"[At] the end of the day, what do VARs really want? They want another reason to go in and talk to customers. [Windows 7 presents an opportunity] to go in, do an assessment, go over the value of the new OS and determine what else [customers] might need in their infrastructure," said Tom LaRocca, vice president of marketing and strategy for HP's Americas Solution Partners Organization.
Competing against big IT players
But VARs and systems builders have to think outside the box to come up with Windows 7 services that others don't already offer. Selling standard PCs does not bring enough margin to keep smaller systems builders and VARs competitive against the big players.
"With multinational tier 1 manufacturers brutally pricing their systems, it makes it challenging for everyone who sells hardware for a living to make a dollar. The economy and sales are soft, and people are scrapping for sales. You need to differentiate your offering and also add services," Swank said.The arrival of Windows 7 gives VARs an opportunity to pitch added services like patch management, or managing their customers' work stations and servers remotely.
"VARs will make money off of Windows 7 by going out and meeting with customers to make sure they're taking advantage of any extra services -- [VARs will use] AppLocker, BitLocker and remote access to make sure customers are using the right tools for their business," Barrett said.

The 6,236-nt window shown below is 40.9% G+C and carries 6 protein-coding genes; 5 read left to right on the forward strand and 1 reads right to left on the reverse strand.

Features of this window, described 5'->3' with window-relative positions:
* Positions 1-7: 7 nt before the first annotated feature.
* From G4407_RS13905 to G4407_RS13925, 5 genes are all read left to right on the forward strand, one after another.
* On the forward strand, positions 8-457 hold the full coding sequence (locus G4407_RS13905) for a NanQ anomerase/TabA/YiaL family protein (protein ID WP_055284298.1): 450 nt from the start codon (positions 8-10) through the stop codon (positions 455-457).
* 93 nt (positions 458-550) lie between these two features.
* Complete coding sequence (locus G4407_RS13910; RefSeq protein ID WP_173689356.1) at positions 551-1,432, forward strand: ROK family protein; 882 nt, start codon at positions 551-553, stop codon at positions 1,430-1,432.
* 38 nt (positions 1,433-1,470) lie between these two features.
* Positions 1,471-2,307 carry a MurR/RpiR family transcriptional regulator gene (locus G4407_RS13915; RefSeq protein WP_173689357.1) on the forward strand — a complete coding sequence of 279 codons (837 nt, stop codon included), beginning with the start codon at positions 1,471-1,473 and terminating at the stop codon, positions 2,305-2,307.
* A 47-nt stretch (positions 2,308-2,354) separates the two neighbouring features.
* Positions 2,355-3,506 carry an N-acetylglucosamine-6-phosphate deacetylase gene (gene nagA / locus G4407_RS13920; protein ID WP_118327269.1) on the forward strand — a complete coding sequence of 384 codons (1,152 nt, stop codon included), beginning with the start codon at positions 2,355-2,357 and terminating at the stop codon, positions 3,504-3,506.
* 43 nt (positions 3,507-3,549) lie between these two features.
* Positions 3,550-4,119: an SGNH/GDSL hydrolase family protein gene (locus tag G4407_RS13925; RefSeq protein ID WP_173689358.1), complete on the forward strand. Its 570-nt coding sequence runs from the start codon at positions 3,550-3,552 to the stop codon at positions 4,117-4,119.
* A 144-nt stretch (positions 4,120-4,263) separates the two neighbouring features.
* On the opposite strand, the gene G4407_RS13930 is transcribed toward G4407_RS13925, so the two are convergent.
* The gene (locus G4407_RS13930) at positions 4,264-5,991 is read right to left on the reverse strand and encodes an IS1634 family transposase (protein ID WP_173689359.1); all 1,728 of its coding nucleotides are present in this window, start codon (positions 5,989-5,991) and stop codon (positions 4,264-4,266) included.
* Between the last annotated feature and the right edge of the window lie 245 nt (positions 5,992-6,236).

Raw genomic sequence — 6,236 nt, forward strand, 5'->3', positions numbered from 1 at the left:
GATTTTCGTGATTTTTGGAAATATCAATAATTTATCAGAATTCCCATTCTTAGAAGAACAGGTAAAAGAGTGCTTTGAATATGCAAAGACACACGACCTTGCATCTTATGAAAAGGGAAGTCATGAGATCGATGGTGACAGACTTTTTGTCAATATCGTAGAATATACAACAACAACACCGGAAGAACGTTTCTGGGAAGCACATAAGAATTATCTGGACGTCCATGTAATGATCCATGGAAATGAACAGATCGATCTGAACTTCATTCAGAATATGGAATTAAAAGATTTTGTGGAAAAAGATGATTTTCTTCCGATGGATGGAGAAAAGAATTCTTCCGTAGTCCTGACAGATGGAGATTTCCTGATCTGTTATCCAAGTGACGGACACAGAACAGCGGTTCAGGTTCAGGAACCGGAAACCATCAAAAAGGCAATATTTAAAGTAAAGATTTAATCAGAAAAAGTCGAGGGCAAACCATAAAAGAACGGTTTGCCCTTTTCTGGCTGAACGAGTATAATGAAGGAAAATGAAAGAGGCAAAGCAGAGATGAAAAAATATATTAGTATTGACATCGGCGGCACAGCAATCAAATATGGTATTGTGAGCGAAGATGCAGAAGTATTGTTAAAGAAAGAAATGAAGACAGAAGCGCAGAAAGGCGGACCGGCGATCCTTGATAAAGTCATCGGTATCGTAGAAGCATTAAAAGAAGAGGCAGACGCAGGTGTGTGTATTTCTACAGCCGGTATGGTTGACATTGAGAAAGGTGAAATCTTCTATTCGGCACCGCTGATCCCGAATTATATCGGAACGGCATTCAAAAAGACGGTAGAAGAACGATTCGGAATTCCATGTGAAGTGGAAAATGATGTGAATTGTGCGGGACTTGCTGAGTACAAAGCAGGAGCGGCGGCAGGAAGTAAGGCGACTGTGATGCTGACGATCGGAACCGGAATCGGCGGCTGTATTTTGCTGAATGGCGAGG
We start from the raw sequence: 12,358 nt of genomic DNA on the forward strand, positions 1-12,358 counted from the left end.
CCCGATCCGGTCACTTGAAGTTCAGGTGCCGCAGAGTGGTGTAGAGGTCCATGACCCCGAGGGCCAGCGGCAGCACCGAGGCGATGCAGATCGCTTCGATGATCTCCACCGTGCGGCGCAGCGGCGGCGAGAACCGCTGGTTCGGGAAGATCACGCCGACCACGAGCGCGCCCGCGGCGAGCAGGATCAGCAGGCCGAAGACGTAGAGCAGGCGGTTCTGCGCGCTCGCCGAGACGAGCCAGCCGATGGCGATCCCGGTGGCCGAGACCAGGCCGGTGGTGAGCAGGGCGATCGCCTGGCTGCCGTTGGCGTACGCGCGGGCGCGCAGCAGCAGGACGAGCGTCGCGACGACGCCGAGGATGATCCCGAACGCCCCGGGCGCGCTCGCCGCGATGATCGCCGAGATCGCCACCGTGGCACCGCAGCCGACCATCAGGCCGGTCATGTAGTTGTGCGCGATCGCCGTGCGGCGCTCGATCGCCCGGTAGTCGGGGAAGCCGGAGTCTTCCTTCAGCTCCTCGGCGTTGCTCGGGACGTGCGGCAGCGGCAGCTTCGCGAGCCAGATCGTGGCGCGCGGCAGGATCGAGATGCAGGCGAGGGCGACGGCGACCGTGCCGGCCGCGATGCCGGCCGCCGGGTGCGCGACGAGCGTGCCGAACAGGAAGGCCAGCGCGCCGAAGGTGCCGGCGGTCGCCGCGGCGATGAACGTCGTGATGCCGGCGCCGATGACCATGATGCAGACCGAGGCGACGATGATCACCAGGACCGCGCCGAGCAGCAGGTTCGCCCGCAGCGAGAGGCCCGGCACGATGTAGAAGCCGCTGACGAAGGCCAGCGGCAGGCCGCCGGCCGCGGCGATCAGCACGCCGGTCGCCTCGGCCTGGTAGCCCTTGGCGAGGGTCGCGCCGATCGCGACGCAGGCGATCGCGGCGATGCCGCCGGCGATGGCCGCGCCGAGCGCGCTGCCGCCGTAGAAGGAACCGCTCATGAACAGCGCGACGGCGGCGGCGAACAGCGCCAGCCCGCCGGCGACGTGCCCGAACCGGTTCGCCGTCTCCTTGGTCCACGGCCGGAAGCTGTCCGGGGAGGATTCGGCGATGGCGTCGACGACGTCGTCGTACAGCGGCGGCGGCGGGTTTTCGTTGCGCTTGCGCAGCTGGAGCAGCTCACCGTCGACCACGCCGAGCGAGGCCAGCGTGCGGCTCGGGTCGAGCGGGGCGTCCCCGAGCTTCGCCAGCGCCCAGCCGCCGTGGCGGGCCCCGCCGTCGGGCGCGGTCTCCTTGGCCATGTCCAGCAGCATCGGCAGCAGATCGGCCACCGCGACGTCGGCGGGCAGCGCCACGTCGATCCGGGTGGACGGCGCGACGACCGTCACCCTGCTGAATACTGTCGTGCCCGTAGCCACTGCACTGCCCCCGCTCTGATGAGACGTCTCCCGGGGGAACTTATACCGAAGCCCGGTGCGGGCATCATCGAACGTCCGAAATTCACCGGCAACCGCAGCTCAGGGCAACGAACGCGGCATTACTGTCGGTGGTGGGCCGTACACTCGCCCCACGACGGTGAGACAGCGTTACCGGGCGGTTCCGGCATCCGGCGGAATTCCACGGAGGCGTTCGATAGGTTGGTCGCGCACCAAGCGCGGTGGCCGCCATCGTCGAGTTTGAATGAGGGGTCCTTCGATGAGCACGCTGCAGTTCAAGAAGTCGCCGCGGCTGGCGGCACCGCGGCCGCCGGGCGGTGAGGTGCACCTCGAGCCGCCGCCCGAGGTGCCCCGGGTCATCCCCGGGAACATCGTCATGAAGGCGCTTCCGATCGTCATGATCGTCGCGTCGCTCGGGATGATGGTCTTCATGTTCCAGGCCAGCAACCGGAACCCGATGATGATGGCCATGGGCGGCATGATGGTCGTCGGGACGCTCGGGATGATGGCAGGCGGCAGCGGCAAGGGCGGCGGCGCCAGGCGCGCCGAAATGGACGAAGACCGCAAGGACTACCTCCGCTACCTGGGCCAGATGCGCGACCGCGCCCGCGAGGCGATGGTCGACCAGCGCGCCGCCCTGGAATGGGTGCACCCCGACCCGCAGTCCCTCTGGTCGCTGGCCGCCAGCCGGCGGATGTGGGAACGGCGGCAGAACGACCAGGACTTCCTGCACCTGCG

Windows 7 impact on netbooks
It might be too early to say whether Windows 7 will have a great impact on netbook-related services. Although Vista failed on netbooks and XP is getting old, reviews are mixed on the near-term popularity of these mini machines in the business sector.
Swank reports that netbook sales are through the roof, but VARs will have their work cut out for them trying to win an advantage. "Win 7 will be a great choice for netbooks because it's a sleeker OS," said Swank. "Vista was never good, that's why users turned to XP Home. [VARs] will have to work to be competitive and add accessories and services to netbooks."
As the Windows 7 launch nears, most netbooks appear to be shipping with Windows 7, despite a flutter of early activity around Linux preloads. The new Acer Aspire One D250 netbook running the new OS will be available on the Win 7 launch date and has a 1.66 GHz version of Intel's Atom N280 processor, 2 GB of RAM, a new 1280x720 pixel display, a 160 GB hard disk drive and comes with the Windows 7 Starter Edition. Four of Acer's Timeline models will also feature Windows 7.
The Nokia Booklet 3G will also come preloaded with Windows 7 and Nokia has partnered with AT&T to offer the netbook for $299 with a two-year service agreement. Toshiba will release new touch-screen netbooks with Windows 7 in time for the launch.
Windows 7 has been showcased running on other netbooks, including the Dell Inspiron Mini 9, the Asus EEE 901 PC, the MSI Wind and the VIA-powered HP 2133 Mini-Note.
Barbara Darrow contributed to this article.